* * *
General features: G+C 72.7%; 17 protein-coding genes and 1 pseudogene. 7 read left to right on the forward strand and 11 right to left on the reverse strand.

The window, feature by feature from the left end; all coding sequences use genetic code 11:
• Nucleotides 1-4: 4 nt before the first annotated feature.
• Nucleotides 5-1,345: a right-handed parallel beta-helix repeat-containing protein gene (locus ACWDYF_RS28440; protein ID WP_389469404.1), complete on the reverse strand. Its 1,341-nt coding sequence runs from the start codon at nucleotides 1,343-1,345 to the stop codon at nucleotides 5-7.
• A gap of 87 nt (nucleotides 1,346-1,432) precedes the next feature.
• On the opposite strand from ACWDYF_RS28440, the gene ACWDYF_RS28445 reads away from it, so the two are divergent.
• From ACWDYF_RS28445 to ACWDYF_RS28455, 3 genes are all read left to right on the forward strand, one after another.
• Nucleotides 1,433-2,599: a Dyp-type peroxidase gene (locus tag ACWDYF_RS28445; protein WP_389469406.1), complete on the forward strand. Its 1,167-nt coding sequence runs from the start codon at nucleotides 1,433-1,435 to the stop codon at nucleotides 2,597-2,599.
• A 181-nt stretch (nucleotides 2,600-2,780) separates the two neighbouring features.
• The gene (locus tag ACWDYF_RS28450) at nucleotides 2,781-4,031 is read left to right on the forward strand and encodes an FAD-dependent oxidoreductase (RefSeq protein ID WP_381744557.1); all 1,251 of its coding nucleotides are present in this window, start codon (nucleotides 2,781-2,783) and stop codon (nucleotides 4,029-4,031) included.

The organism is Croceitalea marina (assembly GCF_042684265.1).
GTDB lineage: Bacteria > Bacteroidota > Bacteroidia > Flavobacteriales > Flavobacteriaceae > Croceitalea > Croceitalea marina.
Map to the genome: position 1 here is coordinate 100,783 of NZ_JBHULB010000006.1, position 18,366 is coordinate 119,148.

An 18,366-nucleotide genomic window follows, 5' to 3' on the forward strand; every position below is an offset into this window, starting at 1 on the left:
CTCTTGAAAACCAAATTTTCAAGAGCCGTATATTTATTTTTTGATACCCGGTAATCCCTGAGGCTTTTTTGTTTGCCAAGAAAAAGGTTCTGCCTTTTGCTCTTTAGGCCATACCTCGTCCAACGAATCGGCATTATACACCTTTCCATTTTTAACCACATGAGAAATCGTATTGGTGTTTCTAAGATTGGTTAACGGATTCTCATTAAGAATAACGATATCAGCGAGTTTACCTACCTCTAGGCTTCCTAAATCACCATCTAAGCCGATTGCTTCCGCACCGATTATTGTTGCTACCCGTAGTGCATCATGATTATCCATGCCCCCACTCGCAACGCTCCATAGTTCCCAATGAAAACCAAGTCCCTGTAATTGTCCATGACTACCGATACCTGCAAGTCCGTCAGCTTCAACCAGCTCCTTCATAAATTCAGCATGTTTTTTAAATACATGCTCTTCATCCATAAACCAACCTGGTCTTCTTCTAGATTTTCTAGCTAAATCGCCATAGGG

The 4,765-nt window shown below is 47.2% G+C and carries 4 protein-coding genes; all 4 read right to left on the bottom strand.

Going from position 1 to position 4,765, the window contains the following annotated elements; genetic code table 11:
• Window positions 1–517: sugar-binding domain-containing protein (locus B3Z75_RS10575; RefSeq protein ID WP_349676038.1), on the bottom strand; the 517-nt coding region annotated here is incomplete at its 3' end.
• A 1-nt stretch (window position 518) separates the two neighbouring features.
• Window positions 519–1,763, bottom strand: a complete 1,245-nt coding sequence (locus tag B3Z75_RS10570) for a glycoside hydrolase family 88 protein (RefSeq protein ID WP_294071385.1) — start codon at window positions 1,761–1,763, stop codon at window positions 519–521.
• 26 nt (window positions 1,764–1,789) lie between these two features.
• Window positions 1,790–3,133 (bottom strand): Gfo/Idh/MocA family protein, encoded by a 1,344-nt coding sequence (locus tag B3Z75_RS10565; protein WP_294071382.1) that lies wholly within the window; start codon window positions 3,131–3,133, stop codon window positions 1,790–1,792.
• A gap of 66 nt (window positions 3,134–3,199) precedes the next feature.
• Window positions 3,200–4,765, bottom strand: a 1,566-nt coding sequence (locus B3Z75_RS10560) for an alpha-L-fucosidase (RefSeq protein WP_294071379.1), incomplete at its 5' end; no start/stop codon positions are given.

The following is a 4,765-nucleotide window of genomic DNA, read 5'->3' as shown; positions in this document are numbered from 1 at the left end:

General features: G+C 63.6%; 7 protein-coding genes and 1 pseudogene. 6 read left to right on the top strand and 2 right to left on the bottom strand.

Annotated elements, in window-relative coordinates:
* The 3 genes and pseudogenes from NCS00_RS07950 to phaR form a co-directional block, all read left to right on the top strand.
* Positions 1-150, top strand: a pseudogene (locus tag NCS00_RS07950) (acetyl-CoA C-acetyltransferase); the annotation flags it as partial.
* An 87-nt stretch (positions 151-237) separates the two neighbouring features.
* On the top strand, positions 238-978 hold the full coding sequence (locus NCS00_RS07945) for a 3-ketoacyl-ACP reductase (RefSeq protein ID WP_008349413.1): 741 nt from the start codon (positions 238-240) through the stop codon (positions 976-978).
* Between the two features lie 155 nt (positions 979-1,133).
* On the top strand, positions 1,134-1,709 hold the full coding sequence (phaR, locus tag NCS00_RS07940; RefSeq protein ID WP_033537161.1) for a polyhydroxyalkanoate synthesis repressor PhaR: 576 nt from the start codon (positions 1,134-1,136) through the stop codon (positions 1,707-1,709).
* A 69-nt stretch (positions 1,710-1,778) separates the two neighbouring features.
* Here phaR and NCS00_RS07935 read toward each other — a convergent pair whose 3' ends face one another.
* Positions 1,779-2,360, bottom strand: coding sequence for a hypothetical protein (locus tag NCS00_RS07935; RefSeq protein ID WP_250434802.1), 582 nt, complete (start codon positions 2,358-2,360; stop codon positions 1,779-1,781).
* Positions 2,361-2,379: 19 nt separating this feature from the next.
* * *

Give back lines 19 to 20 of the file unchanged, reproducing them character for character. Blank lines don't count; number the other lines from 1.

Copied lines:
• A 1-nt stretch (window position 518) separates the two neighbouring features.
• Window positions 519–1,763, bottom strand: a complete 1,245-nt coding sequence (locus tag B3Z75_RS10570) for a glycoside hydrolase family 88 protein (RefSeq protein ID WP_294071385.1) — start codon at window positions 1,761–1,763, stop codon at window positions 519–521.